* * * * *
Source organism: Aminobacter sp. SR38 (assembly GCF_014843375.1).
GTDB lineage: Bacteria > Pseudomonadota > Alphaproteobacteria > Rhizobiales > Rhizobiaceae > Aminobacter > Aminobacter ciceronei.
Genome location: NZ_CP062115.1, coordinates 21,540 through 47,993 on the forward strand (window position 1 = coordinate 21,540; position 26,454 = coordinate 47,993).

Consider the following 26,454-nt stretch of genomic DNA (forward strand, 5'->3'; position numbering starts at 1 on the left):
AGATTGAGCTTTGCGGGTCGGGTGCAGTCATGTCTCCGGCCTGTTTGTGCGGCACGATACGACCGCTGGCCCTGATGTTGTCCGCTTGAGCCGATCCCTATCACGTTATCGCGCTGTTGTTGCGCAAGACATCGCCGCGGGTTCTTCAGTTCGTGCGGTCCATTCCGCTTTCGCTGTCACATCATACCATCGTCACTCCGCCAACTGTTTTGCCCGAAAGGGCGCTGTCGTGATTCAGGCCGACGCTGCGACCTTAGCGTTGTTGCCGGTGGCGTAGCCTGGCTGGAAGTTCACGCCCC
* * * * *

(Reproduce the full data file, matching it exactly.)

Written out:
Source organism: Aminobacter sp. SR38 (assembly GCF_014843375.1).
GTDB lineage: Bacteria > Pseudomonadota > Alphaproteobacteria > Rhizobiales > Rhizobiaceae > Aminobacter > Aminobacter ciceronei.
Genome location: NZ_CP062115.1, coordinates 21,540 through 47,993 on the forward strand (window position 1 = coordinate 21,540; position 26,454 = coordinate 47,993).

Consider the following 26,454-nt stretch of genomic DNA (forward strand, 5'->3'; position numbering starts at 1 on the left):
AGATTGAGCTTTGCGGGTCGGGTGCAGTCATGTCTCCGGCCTGTTTGTGCGGCACGATACGACCGCTGGCCCTGATGTTGTCCGCTTGAGCCGATCCCTATCACGTTATCGCGCTGTTGTTGCGCAAGACATCGCCGCGGGTTCTTCAGTTCGTGCGGTCCATTCCGCTTTCGCTGTCACATCATACCATCGTCACTCCGCCAACTGTTTTGCCCGAAAGGGCGCTGTCGTGATTCAGGCCGACGCTGCGACCTTAGCGTTGTTGCCGGTGGCGTAGCCTGGCTGGAAGTTCACGCCCC